In the last section of the book, 'Victory in Defeat,' Mr. Deutscher expresses his conviction that since the tradition of Marxism and the October Revolution have survived 'in a state of hibernation as it were' in Russia (and else- where?) the Communist countries will re- embrace the classical Marxism that (he maintains) was banished with Trotsky. Mr. Deutscher's hopes are bound to be disappointed;,, hopes for a better world survive, but not political doctrines. Trotsky as a historical figure will. presumably be rehabilitated in Russia one of these days, yet his political ideas have ceased to be of relevance for the developed countries of the world (including the Soviet Union).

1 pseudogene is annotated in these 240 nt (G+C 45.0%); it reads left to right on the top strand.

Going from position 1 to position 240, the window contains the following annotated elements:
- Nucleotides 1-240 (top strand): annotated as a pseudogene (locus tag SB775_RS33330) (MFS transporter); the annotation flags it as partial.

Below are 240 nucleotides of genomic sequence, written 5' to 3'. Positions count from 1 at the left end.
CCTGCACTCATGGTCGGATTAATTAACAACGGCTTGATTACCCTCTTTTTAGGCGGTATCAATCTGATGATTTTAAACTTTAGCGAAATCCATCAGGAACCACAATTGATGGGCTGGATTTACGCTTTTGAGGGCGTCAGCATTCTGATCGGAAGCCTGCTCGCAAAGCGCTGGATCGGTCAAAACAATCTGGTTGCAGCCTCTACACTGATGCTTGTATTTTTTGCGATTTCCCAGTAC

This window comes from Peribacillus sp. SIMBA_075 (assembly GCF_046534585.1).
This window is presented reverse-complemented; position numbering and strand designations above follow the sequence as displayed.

That Mr. Deutscher assumes political doc- trines can be kept on ice in a rapidly changing world suggests that despite the tough talk about the progressive role of Stalin and all that, he is, not unlike his hero, a romantic at heart; by temperament he certainly has more of the littdrateur than the historian. This is not to dis- parage Mr. Deutscher's book; Trotsky's bio- graphy should have been written by a like-minded soul. But, it is a pity that Mr. Deutscher has apparently not devoted much thought to the interesting fact that the gospel of Trotskyism finds an echo in our time in places like Algiers, Colombo and La Paz. This then is its historical destiny; for the problems of the industrial societies of Europe and North America, Eastern European Marxism has no answer. In Russia and China, too, a return to pristine Marxism is no more likely than a switch-over from tractors to horses in agriculture. I am not at all certain that the new systems will be any better or more advanced and I sympathise with the Marxists of the Eastern school who find this difficult to accept. Yet facts, as the late Vladimir Ilyich Lenin taught us, are stubborn things, and I have not entirely given up the hope that Mr. Deutscher will eventually stop rhapsodising like a nineteenth-century romantic about the lost glory and the splendour of the Middle Ages.